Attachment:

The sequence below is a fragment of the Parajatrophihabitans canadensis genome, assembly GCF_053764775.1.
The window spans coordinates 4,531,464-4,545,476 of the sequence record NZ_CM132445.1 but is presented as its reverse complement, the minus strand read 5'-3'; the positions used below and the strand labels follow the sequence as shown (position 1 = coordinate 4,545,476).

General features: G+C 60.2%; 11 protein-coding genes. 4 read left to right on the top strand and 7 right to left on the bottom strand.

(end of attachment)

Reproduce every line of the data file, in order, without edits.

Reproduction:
The sequence below is a fragment of the Parajatrophihabitans canadensis genome, assembly GCF_053764775.1.
The window spans coordinates 4,531,464-4,545,476 of the sequence record NZ_CM132445.1 but is presented as its reverse complement, the minus strand read 5'-3'; the positions used below and the strand labels follow the sequence as shown (position 1 = coordinate 4,545,476).

General features: G+C 60.2%; 11 protein-coding genes. 4 read left to right on the top strand and 7 right to left on the bottom strand.